Wednesday, November 17, 2004

Ramadan Rubbish

“O ye who believe! Fasting is prescribed to you as it was prescribed to those before you, that you may learn self-restrait” Surah al Baqara, Verse 183

A few days ago, Muslims around the world marked the end of the holy and blessed month of Ramadan. This was my first Ramadan. I am convert to Islam from Catholicism. Though I practiced the act of fasting for Ramadan last year, becoming a Muslim makes it an obligatory act as it is one of the five pillars of Islam. Now that the month is over, I must say that I am happy that God has given Muslims the month of Ramadan. There was no other time during the year that I became so aware of what I do.

Those without any spiritual understanding only see the sacrifice of food and drink. There is a saying of the Prophet (peace and blessings upon him) that he who gives up food and drink but doesn’t give up harmful deeds, starves himself for nothing. Ramadan is more than just giving up food and drink. But you wouldn’t know that if any practicing Muslim had the displeasure of heading over to Christian Science Monitor to glance at their so-called Ramadan Journal. It is a journal written by a Muslim woman who apparently is too cool to fast. She doesn’t ask why Muslims fast, despite the Qur’anic verse above. Of course, CSM is quite happy to give her a platform to discuss her problems with Islam. In fact, they are well known for their articles advocating the aims of the Progressive Muslim Movement.

So why should CSM have a devout Muslim write about his/her Ramadan experiences if they support a group of iconoclasts who believe that being a Muslim is not submitting to the will of God and accepting his beloved servant Muhammad (pbuh) as His messenger? According to the PMs, being a Muslim is simply saying that you are one. It has nothing to do with praying, fasting, preserving societal and sexual modesty but has more to do with eating hummus, having a “Muslim” name and not observing the tenets of the Qur’an and Sunnah. Why would you want your readers to read about how Muslims are more generous to the poor, more loving to their families and more earnest in their desires to please God when you can post the musing of a disgruntled “Muslim” who gets nothing out of Ramadan but hunger, and that if she decides to fast that day.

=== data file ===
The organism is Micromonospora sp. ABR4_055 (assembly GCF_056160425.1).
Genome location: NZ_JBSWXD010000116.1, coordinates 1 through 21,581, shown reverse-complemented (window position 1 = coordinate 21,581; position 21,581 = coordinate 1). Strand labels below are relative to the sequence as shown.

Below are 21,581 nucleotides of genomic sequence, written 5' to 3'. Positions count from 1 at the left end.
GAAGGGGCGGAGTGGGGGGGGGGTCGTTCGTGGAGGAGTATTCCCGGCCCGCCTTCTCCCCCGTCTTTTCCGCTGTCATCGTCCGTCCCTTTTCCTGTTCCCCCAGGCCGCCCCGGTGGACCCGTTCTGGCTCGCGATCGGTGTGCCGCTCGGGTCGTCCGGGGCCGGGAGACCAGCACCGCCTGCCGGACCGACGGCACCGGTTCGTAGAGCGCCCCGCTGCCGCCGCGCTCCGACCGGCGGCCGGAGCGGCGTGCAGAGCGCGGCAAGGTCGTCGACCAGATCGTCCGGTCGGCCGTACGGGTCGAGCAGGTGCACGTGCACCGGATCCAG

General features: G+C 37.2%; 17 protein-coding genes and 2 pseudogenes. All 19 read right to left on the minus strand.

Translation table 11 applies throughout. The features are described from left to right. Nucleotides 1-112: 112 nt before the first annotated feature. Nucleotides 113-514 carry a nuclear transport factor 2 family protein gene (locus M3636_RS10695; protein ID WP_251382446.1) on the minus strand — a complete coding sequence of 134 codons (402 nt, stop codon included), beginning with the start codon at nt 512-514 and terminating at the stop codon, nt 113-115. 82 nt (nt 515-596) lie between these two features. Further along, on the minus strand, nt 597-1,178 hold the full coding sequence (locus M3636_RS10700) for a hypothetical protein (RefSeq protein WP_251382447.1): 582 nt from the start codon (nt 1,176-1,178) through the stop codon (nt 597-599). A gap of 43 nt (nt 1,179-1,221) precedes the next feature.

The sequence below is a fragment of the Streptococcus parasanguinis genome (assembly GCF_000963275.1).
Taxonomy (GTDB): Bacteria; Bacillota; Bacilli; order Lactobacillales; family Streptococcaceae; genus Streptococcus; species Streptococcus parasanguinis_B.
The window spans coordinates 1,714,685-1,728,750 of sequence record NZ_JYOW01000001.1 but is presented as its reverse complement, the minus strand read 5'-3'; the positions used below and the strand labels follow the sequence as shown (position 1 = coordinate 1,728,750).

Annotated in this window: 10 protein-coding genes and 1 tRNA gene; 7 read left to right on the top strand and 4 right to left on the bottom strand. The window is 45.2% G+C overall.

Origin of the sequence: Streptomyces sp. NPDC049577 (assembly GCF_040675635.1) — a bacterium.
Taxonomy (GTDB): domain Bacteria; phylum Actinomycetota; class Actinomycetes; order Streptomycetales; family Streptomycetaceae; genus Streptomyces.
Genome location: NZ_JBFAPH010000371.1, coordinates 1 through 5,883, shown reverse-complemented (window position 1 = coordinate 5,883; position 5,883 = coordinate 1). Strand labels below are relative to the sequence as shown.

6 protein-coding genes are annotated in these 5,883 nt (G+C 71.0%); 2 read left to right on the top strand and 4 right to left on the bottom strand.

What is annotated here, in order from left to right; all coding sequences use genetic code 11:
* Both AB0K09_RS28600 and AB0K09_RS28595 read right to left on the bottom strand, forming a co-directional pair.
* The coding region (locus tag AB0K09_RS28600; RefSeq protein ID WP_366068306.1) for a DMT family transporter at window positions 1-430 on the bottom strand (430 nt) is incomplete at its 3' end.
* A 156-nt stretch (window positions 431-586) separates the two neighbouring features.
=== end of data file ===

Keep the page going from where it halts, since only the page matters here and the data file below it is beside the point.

I would have loved to have had my own Ramadan journal at CSM (or any other publication) and so would many other Muslims who would like to share with others the joys of the blessed month. Why do I thank God for Ramadan? I am happy because it reminds of my blessings and my duties. I realize just how merciful God is when I know that I am breaking my fast at sunset but there are others who have no idea when their next meal is coming. So, I open up my heart and my earnings to whom God commanded me to take care of—the poor and the suffering. I am careful to avoid sin, that I don’t hurt anyone’s feelings and that I am more loving to my family and friends. I read as much of the blessed Qur’an as I can and let the melodious recitation fill my heart with praise. You can’t know the sweetness of Ramadan until you practice it for the simple pleasure of pleasing Allah subhana wa ta’ala. Why is that so hard for CSM to understand that?

Ramadan has ended with Eid al Fitr and I already long for the purification that takes place during that month. I wish they could request me and others who love Ramadan to express our feelings. Instead, they have decided to present their readership with two alternatives—the radical, hate-filled heretical terrorists and the “secular Muslim” who mocks her faith, culture and traditions. I will send this little essay to the editor but I am posting it online so that if and when he/she decides to publish my thoughts, he/she won’t “creatively edit” my words like he/she had already done to a friend of mine who expressed her dismay at the Ramadan Journal. CSM, unfortunately, has proven that it is not interested in the mainstream voices of Islam and would rather promote the same tired clichés of the renegade hijacker and the disaffected skeptic. But I, and millions more, are sad that Ramadan is gone but are ever hopeful to observe it again and to reap the blessings of it.

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